Anya Kamenetz


Anya Kamenetz is NPR's lead education blogger. She joined NPR in 2014, working as part of a new initiative to coordinate on-air and online coverage of learning.

Kamenetz is the author of several books about the future of education. Generation Debt(Riverhead, 2006), dealt with youth economics and politics; DIY U: Edupunks, Edupreneurs, and the Coming Transformation of Higher Education (Chelsea Green, 2010), investigated innovations to address the crises in cost, access, and quality in higher education. Her forthcoming book, The Test (PublicAffairs, 2015), is about the past, present and future of testing in American schools.

Anya Kamenetz appears in the following:

American Academy Of Pediatrics Lifts 'No Screens Under 2' Rule

Friday, October 21, 2016

A new policy statement says kids as young as 15 months can learn from media when a caregiver is present and involved.


Educators Went To Jail For Cheating. What Happened To The Students?

Thursday, October 20, 2016

Thousands of Atlanta students were affected by the cheating scandal in which test scores were falsified. Years later, those who remain are now receiving special services.


Teacher Training As 'Part Theater, Part Sport'

Tuesday, October 18, 2016

Relay, an independent teacher prep program, is growing quickly thanks to its hands-on approach. Is this the future of teacher training?


The High School Graduation Rate Reaches A Record High — Again

Monday, October 17, 2016

Students of color, low-income students, students with disabilities and English learners have all made gains.


Holding Ed Schools Accountable For The Teachers They Teach

Friday, October 14, 2016

The U.S. Education Department is taking a stronger approach to teacher-prep programs with new regulations out this week.


Race, School Ratings And Real Estate: A 'Legal Gray Area'

Monday, October 10, 2016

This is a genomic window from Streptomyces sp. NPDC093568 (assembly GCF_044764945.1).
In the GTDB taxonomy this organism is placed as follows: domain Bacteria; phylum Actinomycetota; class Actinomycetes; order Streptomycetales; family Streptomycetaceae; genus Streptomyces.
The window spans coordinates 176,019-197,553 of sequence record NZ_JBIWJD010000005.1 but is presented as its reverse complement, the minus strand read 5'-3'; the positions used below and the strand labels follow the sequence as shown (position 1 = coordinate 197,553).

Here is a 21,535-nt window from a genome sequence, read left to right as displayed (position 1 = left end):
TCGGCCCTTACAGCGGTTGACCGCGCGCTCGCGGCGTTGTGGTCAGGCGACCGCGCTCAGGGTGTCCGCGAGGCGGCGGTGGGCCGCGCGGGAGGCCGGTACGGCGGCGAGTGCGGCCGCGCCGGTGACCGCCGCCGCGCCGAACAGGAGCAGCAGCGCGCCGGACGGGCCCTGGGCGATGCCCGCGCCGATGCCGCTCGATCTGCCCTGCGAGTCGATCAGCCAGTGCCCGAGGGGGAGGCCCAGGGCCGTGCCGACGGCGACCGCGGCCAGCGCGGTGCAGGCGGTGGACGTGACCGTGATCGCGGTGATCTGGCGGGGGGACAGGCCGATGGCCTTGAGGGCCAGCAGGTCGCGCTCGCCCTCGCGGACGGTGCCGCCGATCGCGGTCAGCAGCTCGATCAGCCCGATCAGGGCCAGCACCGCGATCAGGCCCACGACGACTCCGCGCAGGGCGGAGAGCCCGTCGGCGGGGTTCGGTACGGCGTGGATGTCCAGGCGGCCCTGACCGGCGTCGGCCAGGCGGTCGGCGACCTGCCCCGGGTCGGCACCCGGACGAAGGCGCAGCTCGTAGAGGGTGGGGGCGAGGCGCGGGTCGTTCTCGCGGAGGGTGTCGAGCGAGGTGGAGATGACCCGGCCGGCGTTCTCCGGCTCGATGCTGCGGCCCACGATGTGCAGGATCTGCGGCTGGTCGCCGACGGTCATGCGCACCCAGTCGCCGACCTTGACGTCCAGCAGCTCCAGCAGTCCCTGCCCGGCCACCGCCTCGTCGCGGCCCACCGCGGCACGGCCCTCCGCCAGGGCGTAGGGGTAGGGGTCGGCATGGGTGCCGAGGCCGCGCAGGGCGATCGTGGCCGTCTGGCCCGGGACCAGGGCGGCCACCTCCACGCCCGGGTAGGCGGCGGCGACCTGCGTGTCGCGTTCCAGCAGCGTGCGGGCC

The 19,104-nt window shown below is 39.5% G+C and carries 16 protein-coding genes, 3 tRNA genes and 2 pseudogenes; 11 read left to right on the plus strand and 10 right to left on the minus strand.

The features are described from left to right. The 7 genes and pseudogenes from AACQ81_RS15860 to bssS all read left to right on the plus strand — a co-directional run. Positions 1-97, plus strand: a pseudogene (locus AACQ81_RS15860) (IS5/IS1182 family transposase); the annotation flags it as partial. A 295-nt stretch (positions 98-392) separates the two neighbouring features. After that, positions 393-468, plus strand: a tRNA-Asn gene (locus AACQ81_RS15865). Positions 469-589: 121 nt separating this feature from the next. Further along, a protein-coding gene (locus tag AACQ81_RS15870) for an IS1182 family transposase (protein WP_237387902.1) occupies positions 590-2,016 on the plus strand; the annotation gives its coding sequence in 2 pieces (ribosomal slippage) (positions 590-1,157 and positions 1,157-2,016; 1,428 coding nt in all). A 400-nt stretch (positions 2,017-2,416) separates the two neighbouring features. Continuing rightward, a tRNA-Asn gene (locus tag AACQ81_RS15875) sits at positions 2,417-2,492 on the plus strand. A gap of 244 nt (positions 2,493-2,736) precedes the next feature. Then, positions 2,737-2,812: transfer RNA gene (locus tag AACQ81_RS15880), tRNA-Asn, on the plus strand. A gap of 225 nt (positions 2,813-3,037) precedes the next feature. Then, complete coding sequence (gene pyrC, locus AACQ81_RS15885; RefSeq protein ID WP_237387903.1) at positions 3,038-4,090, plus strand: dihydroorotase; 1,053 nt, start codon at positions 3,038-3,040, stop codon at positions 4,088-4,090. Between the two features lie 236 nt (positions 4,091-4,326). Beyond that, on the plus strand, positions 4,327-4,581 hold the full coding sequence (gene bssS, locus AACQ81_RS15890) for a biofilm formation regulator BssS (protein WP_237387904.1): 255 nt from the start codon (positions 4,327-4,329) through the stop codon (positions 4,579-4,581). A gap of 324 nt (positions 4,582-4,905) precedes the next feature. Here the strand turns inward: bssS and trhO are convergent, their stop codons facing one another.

When school test scores are published on real estate web sites, is that an objective data point, or a subtle form of racial steering? Experts say it's complicated.


Study Finds Students Of All Races Prefer Teachers Of Color

Friday, October 07, 2016

Regardless of their own race, students had more favorable perceptions of teachers of color, according to a new study from New York University.


How To Spark Learning Everywhere Kids Go — Starting With The Supermarket

Monday, October 03, 2016

A $20 intervention caused a big boost in conversations between parents and kids. Researchers say there are lots of untapped opportunities like these to help kids learn out of school.


Questions Of Race And Charter Schools Divide Education Reformers

Friday, September 30, 2016

Some educators have embraced the frank new conversation about the racial impact of education reforms. Others are caught awkwardly in the middle and some --conservative reformers — feel alienated.


Hillary Clinton's Plan For America's Students

Sunday, September 25, 2016

In advance of the first debate, a rundown of the Democratic presidential candidate's positions.


The Big Move To Improve Head Start

Wednesday, September 21, 2016

New rules, new reviews, and new funding for young, low-income children.


Sixth Grade Is Tough; It Helps To Be 'Top Dog'

Monday, September 19, 2016

A new study says sixth-graders do better when they attend K-8 schools, so they're not the youngest.


How College Aid Is Like A Bad Coupon

Saturday, September 17, 2016

Sociologist Sara Goldrick-Rab's new book, Paying The Price, makes a fresh argument for free college.


New College Rankings Are Out: NPR Ed Rates The Rankings!

Tuesday, September 13, 2016

Prestige? Perks? Value for money? The question of how to rate a college is far from straightforward. Here's our annual guide to making sense of all those guides.


Getting Restless At The Head Of The Class

Monday, September 12, 2016

A new report suggests that 20 to 45 percent of students are at least one grade level ahead in at least one subject.


Half Of Professors In NPR Ed Survey Have Used 'Trigger Warnings'

Wednesday, September 07, 2016

Giving a heads-up about potentially objectionable content seems to be common teaching practice. That's one of the findings from our unscientific survey of more than 800 faculty members.


Large, For-Profit ITT Tech Is Shutting Down All Of Its Campuses

Tuesday, September 06, 2016

The shutdown affects some 35,000 students and more than 8,000 employees in 38 states. ITT Technical Institutes blamed the Education Department, which recently imposed financial sanctions.


Americans Oppose School Closures, But Research Suggests They're Not A Bad Idea

Thursday, September 01, 2016

In a new poll, 84 percent of Americans say they'd rather a failing school be reorganized than shut down.


Parsing The 'Free' In Free Community College

Thursday, August 25, 2016

A new report shows that covering tuition for community college means very different things in different states.


Americans Like Their Schools Just Fine — But Not Yours

Tuesday, August 23, 2016

Two new polls show contradictions and partisan divides in the public's opinion of education.